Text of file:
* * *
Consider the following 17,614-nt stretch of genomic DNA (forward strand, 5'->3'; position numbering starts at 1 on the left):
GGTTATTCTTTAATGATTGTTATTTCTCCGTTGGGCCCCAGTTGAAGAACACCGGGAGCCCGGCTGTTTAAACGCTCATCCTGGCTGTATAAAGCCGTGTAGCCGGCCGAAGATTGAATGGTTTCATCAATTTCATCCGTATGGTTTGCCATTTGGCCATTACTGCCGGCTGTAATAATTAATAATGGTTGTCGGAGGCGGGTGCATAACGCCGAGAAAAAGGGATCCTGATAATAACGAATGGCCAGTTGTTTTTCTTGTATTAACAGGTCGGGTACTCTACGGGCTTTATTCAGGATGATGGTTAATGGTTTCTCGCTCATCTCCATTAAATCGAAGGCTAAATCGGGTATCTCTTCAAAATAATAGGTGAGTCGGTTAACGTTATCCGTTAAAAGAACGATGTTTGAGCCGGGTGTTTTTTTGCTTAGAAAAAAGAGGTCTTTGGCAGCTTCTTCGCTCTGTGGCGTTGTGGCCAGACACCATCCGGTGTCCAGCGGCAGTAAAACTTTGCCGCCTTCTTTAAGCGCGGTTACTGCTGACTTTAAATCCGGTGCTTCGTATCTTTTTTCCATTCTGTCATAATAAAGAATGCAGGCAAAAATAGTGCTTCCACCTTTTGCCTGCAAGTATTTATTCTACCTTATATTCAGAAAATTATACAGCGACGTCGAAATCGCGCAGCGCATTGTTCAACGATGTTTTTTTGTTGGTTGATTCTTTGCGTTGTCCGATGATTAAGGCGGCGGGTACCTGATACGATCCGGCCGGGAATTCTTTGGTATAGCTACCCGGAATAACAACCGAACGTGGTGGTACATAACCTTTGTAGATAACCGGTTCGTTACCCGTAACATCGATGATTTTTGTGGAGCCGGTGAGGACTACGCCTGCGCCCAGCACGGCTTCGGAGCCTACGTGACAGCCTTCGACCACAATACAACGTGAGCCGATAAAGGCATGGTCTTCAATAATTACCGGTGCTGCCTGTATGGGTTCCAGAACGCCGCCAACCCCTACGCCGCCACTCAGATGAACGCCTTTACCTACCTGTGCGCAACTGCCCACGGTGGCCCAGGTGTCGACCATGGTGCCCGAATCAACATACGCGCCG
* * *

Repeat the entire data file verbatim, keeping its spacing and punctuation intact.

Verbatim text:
Consider the following 17,614-nt stretch of genomic DNA (forward strand, 5'->3'; position numbering starts at 1 on the left):
GGTTATTCTTTAATGATTGTTATTTCTCCGTTGGGCCCCAGTTGAAGAACACCGGGAGCCCGGCTGTTTAAACGCTCATCCTGGCTGTATAAAGCCGTGTAGCCGGCCGAAGATTGAATGGTTTCATCAATTTCATCCGTATGGTTTGCCATTTGGCCATTACTGCCGGCTGTAATAATTAATAATGGTTGTCGGAGGCGGGTGCATAACGCCGAGAAAAAGGGATCCTGATAATAACGAATGGCCAGTTGTTTTTCTTGTATTAACAGGTCGGGTACTCTACGGGCTTTATTCAGGATGATGGTTAATGGTTTCTCGCTCATCTCCATTAAATCGAAGGCTAAATCGGGTATCTCTTCAAAATAATAGGTGAGTCGGTTAACGTTATCCGTTAAAAGAACGATGTTTGAGCCGGGTGTTTTTTTGCTTAGAAAAAAGAGGTCTTTGGCAGCTTCTTCGCTCTGTGGCGTTGTGGCCAGACACCATCCGGTGTCCAGCGGCAGTAAAACTTTGCCGCCTTCTTTAAGCGCGGTTACTGCTGACTTTAAATCCGGTGCTTCGTATCTTTTTTCCATTCTGTCATAATAAAGAATGCAGGCAAAAATAGTGCTTCCACCTTTTGCCTGCAAGTATTTATTCTACCTTATATTCAGAAAATTATACAGCGACGTCGAAATCGCGCAGCGCATTGTTCAACGATGTTTTTTTGTTGGTTGATTCTTTGCGTTGTCCGATGATTAAGGCGGCGGGTACCTGATACGATCCGGCCGGGAATTCTTTGGTATAGCTACCCGGAATAACAACCGAACGTGGTGGTACATAACCTTTGTAGATAACCGGTTCGTTACCCGTAACATCGATGATTTTTGTGGAGCCGGTGAGGACTACGCCTGCGCCCAGCACGGCTTCGGAGCCTACGTGACAGCCTTCGACCACAATACAACGTGAGCCGATAAAGGCATGGTCTTCAATAATTACCGGTGCTGCCTGTATGGGTTCCAGAACGCCGCCAACCCCTACGCCGCCACTCAGATGAACGCCTTTACCTACCTGTGCGCAACTGCCCACGGTGGCCCAGGTGTCGACCATGGTGCCCGAATCAACATACGCGCCG